Let's take a wine like "Bitch", pictured here. Based on the label, you'd have no idea where it comes from. The sell is not one of substance (read: inside the bottle), but style (read: inside the bottle). It takes the consumer at least turning the bottle around to see A.) The region and/or grape varietal from which the wine is made and B.) MAYBE even what the style of the wine might be, if any indication is in fact given. Ironically, my suspicion is that most consumers who purchase this bottle are doing so without inspecting the back label or engaging in any form of research at all, because the label has a certain entertainment value all on its own. You just gotta grab one and go! If the wine is good or decent or even drinkable at all, it's almost seen as a bonus, because the fun is mainly in picking up the playful bottle. The assumption that I make is that the wine could literally come from any source that was minimally suitable, with little regard for telling a story of sourcing, because the style of the product is the priority: we gotta make a wine called "Bitch" that looks like this!
Let's take a classic European label. Simple, subtly stylized. Yes, decisions have been made regarding the design, but they stay inside the box (even if they literally cut the corners off of it) and deliver information that relates to the wine of their region, sufficiently describing the contents to a minimal agreed upon standard. Rioja is the region the wine comes from, and that piece of information alone gives consumers, who might HAVE to do a little research or trial in this case to discover the meaning of this information, an idea of what the wine will generally be like. This one piece of information (Rioja) tells them what the dominant grape varietals will be, where the grapes come from, the minimum amount of time the wine has been rested post-fermentation and bottling, if barrel was used, how long barrel may have been used for and what types of barrels they might have been. The original idea and benefit of the various denomination of origin laws across Europe were to help the consumer understand what was inside the bottle that they were about to purchase, put simply. It was collective marketing. Sure, no system is perfect. Some producers over-deliver on their quality. Some ride the coattails of their region's reputation and try to maximize their profits by skimping on quality. It's simple a system, and it works for many consumers and producers alike.
'The Prisoner' Photo credit: www.vinepair.com
Let's take a look what I call a hybrid category of labeling with an aforementioned example, The Prisoner, perhaps a style/substance proposition that has the most pregnant potential to befuddle the consumer, and indeed has done so. On the surface, we've got a similar approach to Bitch, only I'd argue that the humour and impulse isn't really there to the same degree. Nobody is going to show up with this bottle of wine as a way to get a laugh, so the targeted consumer and their subsequent set of values is arguably very different. This type of label is flexible. On one hand, it's successful because of its style: the label doesn't suggest any specific type of wine that might be inside the bottle. It appeals solely to aesthetic sensibilities, as opposed to olfactory sensibilities. No information about the wine itself is given on the front of the label. The label, however, is attractive to enough people to make this brand one of the most successful wines sold in a "premium" category ($40+ for our purposes), producing and selling something in the range of 250,000 cases per year around the world. What's interesting, is that now, as a corporately structured, mass-produced brand, The Prisoner is very different from what it was when it started, even though the label is exactly the same. The Prisoner began as a fledgling, virtual brand made up of a smattering of red grape varietals by a winemaker named Dave Phinney. "50 percent of people who pick up a wine buy it because of the label," he's been quoted as saying. And his philosophy has been rewarded over time. The wine was first produced as a hyper-boutique, 250~ or so case brand. How would the average consumer know about its subsequent 1000x increases in production and its multiple ownership transfers between the giant wine companies of the world in multi, multi-million dollar transactions? They wouldn't.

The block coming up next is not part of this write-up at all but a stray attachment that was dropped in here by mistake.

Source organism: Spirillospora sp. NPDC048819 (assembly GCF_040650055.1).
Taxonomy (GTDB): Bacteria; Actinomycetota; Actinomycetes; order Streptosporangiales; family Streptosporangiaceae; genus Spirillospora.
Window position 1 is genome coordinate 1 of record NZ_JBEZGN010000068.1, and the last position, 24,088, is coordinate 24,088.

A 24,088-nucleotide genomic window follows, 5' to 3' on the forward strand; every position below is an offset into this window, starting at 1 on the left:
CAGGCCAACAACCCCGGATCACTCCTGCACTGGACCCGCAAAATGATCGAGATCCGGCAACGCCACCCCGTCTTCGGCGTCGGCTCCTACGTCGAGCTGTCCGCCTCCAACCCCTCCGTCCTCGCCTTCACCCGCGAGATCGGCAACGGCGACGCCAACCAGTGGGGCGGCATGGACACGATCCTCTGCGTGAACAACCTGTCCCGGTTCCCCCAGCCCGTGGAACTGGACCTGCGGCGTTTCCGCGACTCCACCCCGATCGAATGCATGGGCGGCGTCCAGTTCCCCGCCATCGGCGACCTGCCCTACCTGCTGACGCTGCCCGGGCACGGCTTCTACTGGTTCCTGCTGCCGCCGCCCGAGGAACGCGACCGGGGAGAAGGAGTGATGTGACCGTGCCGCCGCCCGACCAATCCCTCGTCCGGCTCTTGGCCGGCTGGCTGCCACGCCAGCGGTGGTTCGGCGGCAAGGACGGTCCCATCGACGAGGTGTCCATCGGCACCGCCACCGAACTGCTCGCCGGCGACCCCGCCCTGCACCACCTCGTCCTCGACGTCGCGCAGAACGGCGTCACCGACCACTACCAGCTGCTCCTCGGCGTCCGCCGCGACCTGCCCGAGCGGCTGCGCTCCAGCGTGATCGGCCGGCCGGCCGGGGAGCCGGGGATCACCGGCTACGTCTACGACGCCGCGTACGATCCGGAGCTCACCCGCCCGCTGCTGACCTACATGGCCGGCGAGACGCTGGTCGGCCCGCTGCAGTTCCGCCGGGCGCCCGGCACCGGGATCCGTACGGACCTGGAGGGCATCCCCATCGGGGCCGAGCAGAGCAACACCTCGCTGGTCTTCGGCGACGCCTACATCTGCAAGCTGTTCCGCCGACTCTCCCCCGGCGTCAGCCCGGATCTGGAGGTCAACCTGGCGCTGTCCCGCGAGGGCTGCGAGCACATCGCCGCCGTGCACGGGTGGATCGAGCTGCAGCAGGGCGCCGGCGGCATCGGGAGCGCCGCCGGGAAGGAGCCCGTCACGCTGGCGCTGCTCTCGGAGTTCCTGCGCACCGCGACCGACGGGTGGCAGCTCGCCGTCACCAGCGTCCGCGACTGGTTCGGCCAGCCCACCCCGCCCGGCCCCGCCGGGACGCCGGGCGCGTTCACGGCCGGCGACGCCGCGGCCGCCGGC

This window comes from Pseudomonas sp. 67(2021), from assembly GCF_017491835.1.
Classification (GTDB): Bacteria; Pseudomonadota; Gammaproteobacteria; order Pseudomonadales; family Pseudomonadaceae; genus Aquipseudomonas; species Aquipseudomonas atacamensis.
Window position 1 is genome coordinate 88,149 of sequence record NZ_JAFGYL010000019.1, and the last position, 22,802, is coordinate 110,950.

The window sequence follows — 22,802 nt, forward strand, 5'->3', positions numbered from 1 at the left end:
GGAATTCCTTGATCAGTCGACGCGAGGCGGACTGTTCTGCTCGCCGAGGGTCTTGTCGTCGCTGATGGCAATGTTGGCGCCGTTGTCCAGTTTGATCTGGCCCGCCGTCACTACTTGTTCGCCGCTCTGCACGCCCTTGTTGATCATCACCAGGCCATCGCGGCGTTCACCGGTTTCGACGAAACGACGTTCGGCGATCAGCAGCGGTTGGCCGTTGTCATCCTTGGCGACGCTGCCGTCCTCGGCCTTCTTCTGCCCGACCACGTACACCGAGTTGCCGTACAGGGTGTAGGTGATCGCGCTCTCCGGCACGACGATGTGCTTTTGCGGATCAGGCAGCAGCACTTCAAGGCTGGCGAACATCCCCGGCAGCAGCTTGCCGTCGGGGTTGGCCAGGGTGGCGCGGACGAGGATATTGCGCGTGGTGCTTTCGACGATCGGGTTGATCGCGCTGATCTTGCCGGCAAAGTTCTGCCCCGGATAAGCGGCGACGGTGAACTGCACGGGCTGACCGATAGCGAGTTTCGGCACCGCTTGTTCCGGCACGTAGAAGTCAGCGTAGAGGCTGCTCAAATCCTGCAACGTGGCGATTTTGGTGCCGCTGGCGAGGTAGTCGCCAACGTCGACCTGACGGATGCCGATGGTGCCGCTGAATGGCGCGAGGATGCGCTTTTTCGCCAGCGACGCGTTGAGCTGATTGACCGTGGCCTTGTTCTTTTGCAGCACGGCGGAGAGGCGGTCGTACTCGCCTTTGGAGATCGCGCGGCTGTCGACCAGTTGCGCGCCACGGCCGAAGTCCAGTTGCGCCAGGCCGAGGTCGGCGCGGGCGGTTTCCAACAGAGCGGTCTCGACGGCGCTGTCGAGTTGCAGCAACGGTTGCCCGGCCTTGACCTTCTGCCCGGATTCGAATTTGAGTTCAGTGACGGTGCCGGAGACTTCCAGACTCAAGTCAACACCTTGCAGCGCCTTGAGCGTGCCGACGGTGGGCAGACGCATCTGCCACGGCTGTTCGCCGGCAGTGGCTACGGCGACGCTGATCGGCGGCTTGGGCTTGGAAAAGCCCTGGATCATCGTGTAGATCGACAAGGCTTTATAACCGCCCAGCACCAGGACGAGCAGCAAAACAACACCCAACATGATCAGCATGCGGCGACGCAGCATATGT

This category of label is fascinating to me because the consumer is left to rely completely on their own research to understand the nature of the substance inside of the bottle. Even the back label of The Prisoner provides little information outside of broad regional denomination. This wine might be produced in shimmering fashion from vineyard to bottle, by viticultural and oenological experts with killer taste, or it might be exactly what The Prisoner is now: homogenized, smoothed over, perfectly manipulated, and mediocre for the price. We, the consumers, have no way of knowing this by looking at it, though. This is exciting on one hand, and potentially manipulating on the other. I do love the lack of tradition that comes with this free-form labelling style. It slashes through pretension with vigour and invites the other cultural senses into the experience. Unfortunately, these labels also have the ability to shroud the production process in a cloak of invisibility for the consumer. This is generally not as important to wineries who utilize this style, often times, because the consumer usually isn't that interested.
Ironically, the same concept of labelling is also used by many natural and low-intervention wine producers. It's possible that because their practices occasionally do not fit into the rules that might qualify them to include their appellation on their label, they opt for a stylish and playful look. My head is spinning at an even more rapid rate now, because these producers generally are extremely small in scale and actually want to pass on products that consumers can identify as coming from a specific place and are produced in a specific, feel-good manner.
It's a lot to consider, and there's so much more to say. In Part 2, we're going to discuss the way that wineries talk about themselves. We'll discuss the word "iconic" and look to comparative adjectives utilized by namely North American wine producers who look to equate their wines with those of Bordeaux, Burgundy and other notable regions. Then we'll summarize everything with a few thoughts of our own on the subject and see if we can't nail down an approach to surfing the wine section that might help consumers walk that tightrope between style and substance in their own shopping experiences.